Many of them file at least one story per day.

As The Globe and Mail’s Selena Ross pointed out on Twitter, that amounts to thousands of stories a year that won’t be written — and, as Ross added, readers simply won’t know what they’re missing because readers “don’t know what they don’t know.”

“Cuts of any magnitude, in any newsroom, diminish the public’s right to know,” says CAJ President Nick Taylor-Vaisey. “Postmedia readers will, without a doubt, be left in the dark more often as a result of these cuts. Full stop.”

That’s why the Canadian Association of Journalist will be highlighting on Twitter all this week the stories those recently laid-off journalists shared with their readers—something they may never have the opportunity to do again.

The CAJ is Canada’s largest national professional organization for journalists from all media, representing more than 600 members across the country. The CAJ’s primary roles are to provide high-quality professional development for its members and public-interest advocacy.

For further information:
Nick Taylor-Vaisey, CAJ president, 647-968-2393, nick@caj.ca
www.caj.ca | www.facebook.com/CdnAssocJournalists | www.twitter.com/CAJ


CORRECTION—Jan. 21, 2016: This release originally included Sherwood Park-Strathcona County News reporter/photographer Megan Voss among those who lost their jobs. Voss remains employed by Postmedia. We regret the error.

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Purchase of Shaw Media sets stage for closures, consolidations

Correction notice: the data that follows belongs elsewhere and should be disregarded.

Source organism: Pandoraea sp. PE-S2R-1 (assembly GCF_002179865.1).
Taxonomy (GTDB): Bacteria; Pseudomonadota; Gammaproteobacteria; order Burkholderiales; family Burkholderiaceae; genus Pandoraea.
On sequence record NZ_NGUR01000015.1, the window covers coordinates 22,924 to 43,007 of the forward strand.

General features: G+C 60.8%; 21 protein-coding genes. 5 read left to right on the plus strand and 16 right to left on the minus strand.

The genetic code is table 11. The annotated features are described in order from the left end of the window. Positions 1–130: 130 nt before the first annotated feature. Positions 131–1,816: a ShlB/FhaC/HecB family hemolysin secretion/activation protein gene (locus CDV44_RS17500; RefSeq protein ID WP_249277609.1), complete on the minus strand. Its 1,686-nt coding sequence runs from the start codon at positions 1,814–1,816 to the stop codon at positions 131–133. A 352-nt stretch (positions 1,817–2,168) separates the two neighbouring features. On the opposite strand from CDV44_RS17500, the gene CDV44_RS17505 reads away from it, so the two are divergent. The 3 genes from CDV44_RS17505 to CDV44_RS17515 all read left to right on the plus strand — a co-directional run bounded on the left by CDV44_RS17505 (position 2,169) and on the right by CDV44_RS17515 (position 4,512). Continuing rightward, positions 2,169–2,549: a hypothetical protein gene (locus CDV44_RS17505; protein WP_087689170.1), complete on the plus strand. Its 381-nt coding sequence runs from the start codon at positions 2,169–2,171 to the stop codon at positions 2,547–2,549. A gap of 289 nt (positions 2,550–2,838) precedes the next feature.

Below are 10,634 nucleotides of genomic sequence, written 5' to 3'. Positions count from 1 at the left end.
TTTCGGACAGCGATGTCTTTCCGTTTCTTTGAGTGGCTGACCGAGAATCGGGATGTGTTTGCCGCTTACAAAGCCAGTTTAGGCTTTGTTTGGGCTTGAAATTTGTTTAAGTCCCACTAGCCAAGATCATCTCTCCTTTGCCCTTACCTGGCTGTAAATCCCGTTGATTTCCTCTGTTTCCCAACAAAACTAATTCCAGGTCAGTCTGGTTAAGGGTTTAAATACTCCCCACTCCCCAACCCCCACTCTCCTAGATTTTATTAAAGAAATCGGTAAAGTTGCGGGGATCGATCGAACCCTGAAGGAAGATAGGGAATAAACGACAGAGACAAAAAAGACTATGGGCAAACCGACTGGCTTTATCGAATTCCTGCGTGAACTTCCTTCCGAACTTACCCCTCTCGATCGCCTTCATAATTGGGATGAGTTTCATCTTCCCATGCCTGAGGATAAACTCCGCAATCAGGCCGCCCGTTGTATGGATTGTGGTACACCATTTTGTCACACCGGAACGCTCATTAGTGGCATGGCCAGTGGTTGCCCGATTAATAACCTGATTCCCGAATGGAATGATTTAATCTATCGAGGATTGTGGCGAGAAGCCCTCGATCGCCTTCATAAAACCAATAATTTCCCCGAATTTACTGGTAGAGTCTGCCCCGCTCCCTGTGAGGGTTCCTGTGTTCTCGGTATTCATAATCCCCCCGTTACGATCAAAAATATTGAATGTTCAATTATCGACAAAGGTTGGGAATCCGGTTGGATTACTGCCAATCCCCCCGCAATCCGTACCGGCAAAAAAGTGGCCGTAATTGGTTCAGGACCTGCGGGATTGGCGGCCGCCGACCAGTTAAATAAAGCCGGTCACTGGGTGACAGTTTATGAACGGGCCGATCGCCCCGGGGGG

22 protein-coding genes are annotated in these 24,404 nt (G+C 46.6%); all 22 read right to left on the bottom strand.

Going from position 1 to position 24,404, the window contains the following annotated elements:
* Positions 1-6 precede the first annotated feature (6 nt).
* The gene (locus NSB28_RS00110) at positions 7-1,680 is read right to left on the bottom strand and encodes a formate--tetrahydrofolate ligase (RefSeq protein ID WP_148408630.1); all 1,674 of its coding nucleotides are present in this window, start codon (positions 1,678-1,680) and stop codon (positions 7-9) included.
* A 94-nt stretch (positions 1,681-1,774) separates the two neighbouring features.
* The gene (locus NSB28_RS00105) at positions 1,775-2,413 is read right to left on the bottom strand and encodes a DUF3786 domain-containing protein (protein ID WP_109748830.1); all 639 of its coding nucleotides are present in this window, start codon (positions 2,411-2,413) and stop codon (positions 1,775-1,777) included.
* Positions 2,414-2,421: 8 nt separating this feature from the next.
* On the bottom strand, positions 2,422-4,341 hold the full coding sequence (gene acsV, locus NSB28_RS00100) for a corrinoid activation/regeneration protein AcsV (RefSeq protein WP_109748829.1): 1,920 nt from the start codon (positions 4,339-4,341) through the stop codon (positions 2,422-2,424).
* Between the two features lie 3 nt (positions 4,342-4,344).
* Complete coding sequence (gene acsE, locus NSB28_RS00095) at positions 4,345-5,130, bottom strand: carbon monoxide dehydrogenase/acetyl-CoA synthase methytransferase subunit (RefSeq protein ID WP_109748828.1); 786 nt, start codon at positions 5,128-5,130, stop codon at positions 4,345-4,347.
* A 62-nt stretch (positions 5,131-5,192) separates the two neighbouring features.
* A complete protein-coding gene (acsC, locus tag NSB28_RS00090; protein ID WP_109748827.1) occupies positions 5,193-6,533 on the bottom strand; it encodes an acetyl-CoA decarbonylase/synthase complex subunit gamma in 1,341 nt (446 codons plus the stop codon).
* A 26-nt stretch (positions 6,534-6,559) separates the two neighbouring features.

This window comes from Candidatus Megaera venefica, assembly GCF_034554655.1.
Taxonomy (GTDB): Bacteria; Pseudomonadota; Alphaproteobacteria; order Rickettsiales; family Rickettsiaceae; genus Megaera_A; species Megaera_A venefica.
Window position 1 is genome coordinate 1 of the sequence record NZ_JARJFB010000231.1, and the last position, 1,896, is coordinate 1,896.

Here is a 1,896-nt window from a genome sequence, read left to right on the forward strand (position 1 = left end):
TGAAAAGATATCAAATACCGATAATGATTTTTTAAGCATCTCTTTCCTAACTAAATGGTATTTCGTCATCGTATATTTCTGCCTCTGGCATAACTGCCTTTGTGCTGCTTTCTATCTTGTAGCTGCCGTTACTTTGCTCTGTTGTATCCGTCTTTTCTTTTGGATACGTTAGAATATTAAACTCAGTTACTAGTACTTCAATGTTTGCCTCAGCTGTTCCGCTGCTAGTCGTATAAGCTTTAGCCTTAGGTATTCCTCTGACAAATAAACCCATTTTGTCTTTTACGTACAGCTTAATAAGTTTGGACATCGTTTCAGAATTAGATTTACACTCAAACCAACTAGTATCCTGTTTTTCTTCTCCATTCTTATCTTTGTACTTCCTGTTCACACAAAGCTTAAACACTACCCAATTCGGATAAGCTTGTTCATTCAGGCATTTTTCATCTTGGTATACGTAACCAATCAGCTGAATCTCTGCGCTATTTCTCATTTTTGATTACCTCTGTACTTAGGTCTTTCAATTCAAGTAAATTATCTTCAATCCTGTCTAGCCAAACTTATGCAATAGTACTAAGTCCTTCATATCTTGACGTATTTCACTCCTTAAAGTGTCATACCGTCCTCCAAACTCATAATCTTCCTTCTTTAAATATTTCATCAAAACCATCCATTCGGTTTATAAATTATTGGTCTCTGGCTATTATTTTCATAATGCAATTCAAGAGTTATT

OTTAWA, Jan. 13, 2016 /CNW/ – The Canadian Association of Journalists is concerned a $2.6-billion sale of Shaw Media Inc. could lay the foundation for a series of negative changes to the broadcasting industry in Canada.

The purchase announced Wednesday involves selling the media assets of Shaw Communications Inc. to Corus Entertainment Inc. A plurality of shares in both companies is owned by the Shaw family.

The announcement is symptomatic of what can happen in a landscape dominated by fewer than a handful of corporations – the transfer of jobs and assets from one hand to another within a larger corporate structure to free up cash for other purposes. In this case – where the CAJ’s concerns lie – it will bring 15 television stations, 39 radio stations, 45 specialty channels and their associated digital properties under Corus’ management.

“This purchase only lays the groundwork for further consolidation and closures within the Canadian broadcasting industry. Such reductions, while favourable on a balance sheet, mean fewer options for those looking for original Canadian content on their TVs, radios and devices,” CAJ president Nick Taylor-Vaisey said. “They also mean fewer jobs, in Canada, for those who create that content.

“We urge Corus, should it choose to consolidate any of its properties, to preserve Canadian content and jobs in its newsrooms and production studios.”

The CAJ continues to hold its longstanding concern with the ongoing consolidation of ownership in the media sector and the negative impact this has on diversity of voices, availability of local news and information and opportunities for journalists.

The CAJ is Canada’s largest national professional organization for journalists from all media, representing more than 600 members across the country. The CAJ’s primary roles are to provide high-quality professional development for its members and public-interest advocacy.

www.caj.ca | www.facebook.com/CdnAssocJournalists | www.twitter.com/CAJ